Universities Can Lower Standards for Poor Students

Daily Mail (London), April 6, 2004 | Go to article overview
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Universities Can Lower Standards for Poor Students


Byline: LAURA CLARK

UNIVERSITIES will be told today that they can lower A-level requirements for 'disadvantaged' students.

The move is one of a number of changes proposed by a Government-backed taskforce designed to create a more 'diverse' social mix of pupils.

Under the plans, students from state schools or those whose parents have divorced will be given special consideration.

The measures - outlined in a draft report released today - will help 'uncover hidden talent', said taskforce leader Professor Steven Schwartz.

But critics have condemned the reforms as 'social engineering' which will hamper middleclass students.

The Government expects all universities to adopt the new admissions policies.

The report says universities will be allowed to look beyond Alevel results and decide if applicants were let down by poor schooling when making their offers of places.

However, they must be considered on an individual basis and not in context of a school's average performance.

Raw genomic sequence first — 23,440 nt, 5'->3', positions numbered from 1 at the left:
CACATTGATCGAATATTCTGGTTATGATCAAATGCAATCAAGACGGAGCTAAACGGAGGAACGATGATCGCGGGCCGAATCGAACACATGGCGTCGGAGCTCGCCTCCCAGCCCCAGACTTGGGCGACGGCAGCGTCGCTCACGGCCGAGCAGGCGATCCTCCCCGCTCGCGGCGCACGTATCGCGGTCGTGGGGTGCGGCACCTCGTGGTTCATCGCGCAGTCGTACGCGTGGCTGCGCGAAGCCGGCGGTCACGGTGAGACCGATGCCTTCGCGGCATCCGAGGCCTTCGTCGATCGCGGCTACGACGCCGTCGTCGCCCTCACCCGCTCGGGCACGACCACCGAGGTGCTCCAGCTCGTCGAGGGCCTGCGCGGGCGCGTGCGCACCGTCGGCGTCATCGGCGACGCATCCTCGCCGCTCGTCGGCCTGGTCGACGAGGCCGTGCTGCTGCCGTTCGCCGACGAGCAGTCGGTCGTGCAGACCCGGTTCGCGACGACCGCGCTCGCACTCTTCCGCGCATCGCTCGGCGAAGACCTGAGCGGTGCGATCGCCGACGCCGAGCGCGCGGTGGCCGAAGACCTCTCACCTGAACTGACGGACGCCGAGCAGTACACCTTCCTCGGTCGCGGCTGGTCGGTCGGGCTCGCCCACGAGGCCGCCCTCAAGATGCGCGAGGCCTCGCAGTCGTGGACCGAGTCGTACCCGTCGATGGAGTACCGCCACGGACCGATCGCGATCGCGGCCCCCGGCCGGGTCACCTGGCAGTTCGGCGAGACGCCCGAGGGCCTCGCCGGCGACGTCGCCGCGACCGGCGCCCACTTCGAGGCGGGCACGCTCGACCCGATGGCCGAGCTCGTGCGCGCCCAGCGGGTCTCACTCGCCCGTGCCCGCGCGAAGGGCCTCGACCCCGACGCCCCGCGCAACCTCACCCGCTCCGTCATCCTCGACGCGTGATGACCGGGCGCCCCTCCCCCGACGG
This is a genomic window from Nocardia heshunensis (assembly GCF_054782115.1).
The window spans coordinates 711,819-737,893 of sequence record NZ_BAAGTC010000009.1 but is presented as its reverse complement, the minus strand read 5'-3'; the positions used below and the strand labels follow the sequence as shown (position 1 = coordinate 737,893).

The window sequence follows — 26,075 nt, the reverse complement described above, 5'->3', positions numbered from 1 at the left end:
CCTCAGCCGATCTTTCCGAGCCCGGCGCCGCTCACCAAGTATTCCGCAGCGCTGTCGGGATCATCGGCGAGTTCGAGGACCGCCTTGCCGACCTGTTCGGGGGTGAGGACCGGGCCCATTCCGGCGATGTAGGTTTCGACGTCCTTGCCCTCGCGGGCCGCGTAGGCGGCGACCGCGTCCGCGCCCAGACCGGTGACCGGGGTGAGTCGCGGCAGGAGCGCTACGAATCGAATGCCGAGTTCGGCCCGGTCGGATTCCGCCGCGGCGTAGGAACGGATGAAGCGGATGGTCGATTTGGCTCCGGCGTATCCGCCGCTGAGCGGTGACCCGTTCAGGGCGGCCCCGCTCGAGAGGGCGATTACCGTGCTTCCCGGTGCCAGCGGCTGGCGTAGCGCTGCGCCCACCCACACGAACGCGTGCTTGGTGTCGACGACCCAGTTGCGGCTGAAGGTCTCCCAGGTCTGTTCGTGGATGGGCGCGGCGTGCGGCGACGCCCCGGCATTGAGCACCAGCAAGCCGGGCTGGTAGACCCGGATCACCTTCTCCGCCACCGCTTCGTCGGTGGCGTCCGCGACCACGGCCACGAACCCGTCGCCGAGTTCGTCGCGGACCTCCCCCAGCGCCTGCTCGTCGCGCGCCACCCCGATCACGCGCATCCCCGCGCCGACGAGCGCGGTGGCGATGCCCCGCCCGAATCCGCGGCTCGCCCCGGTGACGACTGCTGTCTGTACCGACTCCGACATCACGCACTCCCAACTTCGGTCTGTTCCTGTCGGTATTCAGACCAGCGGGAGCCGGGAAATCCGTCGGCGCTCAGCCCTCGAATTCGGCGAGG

Admissions tutors will be able to give special consideration to pupils who faced personal problems such as divorce or bereavement during their school lives.

Application forms will be redrafted to allow candidates to give this information and spell out any other 'challenges' they have overcome.

Tutors may also show preference to students from state schools, provided this is not done automatically.

'Equal examination grades do not necessarily represent equal potential,' the report says. 'Many applicants have responsibilities at home or at work, or interrupted schooling, that can affect their educational achievement.

'Recent research shows that, all other things being equal, students from state schools and colleges tend to perform better at undergraduate level than students from independent schools and colleges.' Professor Schwartz backed a national IQ-style test for univertsity applicants akin to Scholastic Aptitude Tests used in America.

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